A leading professor has warned "only about half" of people with Covid-19 "ever get tested" amid the new Omicron variant.

Professor Andrew Hayward, a member of the Scientific Advisory Group for Emergencies (Sage), made the comments on BBC Breakfast.

Speaking in a personal capacity, he said the doubling rate of Omicron would lead to an “extraordinary number of cases” and “a huge wave of infection”.

He added: “If you think about getting a year’s worth of rain over a month, then you’re going to get flooding and potentially severe flooding, no matter how much you’ve shored up your defences.

“And that’s the concern here – that that huge wave is going to cause lots of people to be off work having to isolate, which is going to cause disruption, and it’s going to spill over into people going into hospital.

“Now the rate at which it spills over is uncertain because we don’t know exactly how severe it is yet, but we’ve no particular reason to think that it’s less severe than previous strains.

“We know that Covid is always going to be less severe if you’ve been immunised but it may be that rather than the strain itself that’s making a lot of cases look less severe.”

He added: “Only about half or maybe even fewer of people who do have Covid ever get tested”.

Are Omicron symptoms more mild or severe?

Prof Hayward said more data should come around Christmas time or in the New Year on Omicron's severity.

He added: “The trouble is, if you wait until then and don’t do anything to reduce the spread, then you’re in a much worse situation than if you take some action now.”

The Sage scientist urged people to book their booster jabs and reduce contacts before the Christmas period.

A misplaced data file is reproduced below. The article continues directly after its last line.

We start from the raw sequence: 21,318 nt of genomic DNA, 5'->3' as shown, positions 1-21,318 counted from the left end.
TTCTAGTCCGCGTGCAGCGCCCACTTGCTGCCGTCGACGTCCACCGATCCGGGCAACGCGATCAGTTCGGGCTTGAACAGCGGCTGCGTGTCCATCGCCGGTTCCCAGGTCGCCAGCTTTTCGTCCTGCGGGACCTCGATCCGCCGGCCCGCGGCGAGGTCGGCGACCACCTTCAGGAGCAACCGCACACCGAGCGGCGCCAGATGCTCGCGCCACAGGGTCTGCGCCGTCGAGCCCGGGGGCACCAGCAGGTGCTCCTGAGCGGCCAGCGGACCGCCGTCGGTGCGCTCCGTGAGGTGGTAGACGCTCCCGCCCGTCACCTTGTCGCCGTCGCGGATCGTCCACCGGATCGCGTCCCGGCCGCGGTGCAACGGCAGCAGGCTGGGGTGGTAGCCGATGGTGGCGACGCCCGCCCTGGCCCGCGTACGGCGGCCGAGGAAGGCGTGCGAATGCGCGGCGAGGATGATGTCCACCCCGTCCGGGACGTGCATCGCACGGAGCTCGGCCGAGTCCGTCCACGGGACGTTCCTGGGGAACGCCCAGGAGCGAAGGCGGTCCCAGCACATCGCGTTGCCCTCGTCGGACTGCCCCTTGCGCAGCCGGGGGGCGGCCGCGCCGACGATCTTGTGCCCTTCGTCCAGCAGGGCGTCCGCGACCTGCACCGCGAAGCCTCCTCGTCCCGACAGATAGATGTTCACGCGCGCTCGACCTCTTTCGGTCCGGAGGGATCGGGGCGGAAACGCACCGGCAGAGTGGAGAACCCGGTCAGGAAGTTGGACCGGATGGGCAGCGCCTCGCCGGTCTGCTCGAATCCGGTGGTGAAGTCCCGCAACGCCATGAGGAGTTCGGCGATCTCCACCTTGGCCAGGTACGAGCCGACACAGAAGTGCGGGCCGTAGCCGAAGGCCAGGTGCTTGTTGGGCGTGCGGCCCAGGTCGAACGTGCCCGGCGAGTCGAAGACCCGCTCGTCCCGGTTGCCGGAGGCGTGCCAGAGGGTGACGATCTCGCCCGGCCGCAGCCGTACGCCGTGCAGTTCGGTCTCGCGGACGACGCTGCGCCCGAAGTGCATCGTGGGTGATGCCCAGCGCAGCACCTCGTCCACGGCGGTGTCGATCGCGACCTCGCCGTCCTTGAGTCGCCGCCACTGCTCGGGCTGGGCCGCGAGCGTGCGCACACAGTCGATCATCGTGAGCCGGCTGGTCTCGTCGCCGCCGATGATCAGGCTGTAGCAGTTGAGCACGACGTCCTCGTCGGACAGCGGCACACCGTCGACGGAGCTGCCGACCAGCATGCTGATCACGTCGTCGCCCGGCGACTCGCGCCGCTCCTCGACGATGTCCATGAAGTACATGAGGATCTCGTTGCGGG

Asked about whether current restrictions are geared towards Christmas, Prof Hayward told BBC Breakfast: “We know that the correct thing to do is always a balance between the impact on the economy, the impact on people’s social lives and the impact on the virus and subsequent hospitalisations.

“And so of course, in some ways that balance is slightly different at Christmas because so many people a, their income is dependent on commerce around Christmas time, particularly the hospitality sector and shops, and b, people want to socialise, so that you know the balance is different and it’s always a balance.

“However, I think the scale of the potential problem that we’re looking at here does mean that we need to bite the bullet and we need to tell people that there’s two really important things here.

“One is to get boosted, the other if we want to slow it down now… Then what we need to do is reduce the number of contacts that we have, we need to avoid crowded spaces with lots of people in and unfortunately, yes, that does mean parties etc. And so that’s a difficult message.”

Prof Hayward said he believed the communication in Scotland had been clearer than in England.

Asked if he felt the science was not being followed, he said scientists “set out what’s likely to happen, what some of the options are in order to reduce that, and it’s up to the Government’s to balance those.”